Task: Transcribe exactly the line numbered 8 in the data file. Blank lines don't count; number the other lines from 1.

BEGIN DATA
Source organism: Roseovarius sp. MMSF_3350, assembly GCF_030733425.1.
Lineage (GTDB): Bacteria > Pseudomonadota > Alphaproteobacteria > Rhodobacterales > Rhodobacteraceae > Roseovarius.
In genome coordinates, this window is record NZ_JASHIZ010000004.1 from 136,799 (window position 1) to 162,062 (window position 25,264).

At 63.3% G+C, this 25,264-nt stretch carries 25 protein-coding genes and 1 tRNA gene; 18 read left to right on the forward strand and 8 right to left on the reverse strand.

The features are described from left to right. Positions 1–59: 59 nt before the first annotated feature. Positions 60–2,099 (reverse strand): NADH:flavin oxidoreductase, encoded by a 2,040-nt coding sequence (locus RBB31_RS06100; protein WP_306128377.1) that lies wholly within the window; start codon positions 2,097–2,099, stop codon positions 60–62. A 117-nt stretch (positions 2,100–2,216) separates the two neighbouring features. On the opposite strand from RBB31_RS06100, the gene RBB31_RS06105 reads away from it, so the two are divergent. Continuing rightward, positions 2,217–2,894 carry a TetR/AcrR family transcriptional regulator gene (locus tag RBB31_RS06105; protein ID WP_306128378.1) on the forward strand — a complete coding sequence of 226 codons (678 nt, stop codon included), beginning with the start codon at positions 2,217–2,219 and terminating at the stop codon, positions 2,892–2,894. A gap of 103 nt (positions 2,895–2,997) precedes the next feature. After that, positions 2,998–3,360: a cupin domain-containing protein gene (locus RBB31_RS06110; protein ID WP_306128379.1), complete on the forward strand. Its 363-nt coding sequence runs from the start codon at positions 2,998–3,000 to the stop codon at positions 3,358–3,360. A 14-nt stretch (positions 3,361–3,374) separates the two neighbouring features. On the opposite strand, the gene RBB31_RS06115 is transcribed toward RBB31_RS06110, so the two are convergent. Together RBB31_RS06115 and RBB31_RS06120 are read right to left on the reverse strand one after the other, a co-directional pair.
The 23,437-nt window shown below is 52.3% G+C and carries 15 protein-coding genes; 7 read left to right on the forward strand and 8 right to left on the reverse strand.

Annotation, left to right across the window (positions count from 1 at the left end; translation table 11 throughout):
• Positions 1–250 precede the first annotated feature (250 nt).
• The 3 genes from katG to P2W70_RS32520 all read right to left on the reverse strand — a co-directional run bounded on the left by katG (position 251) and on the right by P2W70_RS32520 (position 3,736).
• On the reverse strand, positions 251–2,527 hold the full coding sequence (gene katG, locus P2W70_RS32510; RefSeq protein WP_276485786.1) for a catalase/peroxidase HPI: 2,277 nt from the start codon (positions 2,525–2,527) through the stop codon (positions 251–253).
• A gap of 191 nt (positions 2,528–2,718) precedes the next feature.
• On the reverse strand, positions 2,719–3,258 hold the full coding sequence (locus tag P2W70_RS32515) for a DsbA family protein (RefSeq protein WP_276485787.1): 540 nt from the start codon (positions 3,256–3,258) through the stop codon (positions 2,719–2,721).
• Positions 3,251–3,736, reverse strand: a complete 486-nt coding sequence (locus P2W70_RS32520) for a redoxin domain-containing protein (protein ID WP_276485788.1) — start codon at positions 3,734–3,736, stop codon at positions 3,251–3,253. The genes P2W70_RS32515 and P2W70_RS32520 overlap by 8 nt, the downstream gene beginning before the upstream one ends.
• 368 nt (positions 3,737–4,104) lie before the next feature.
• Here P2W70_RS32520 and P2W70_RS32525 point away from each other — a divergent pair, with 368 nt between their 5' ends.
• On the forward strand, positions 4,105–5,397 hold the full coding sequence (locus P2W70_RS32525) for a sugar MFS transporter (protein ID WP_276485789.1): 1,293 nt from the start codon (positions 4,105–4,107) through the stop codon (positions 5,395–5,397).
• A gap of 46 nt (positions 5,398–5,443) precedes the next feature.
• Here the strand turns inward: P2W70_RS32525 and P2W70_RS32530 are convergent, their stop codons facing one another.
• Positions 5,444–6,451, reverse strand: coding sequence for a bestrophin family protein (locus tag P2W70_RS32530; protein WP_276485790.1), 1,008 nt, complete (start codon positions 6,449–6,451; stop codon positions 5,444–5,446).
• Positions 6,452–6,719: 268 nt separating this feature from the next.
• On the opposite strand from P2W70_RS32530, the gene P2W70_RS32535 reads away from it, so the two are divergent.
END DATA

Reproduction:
• Positions 1–250 precede the first annotated feature (250 nt).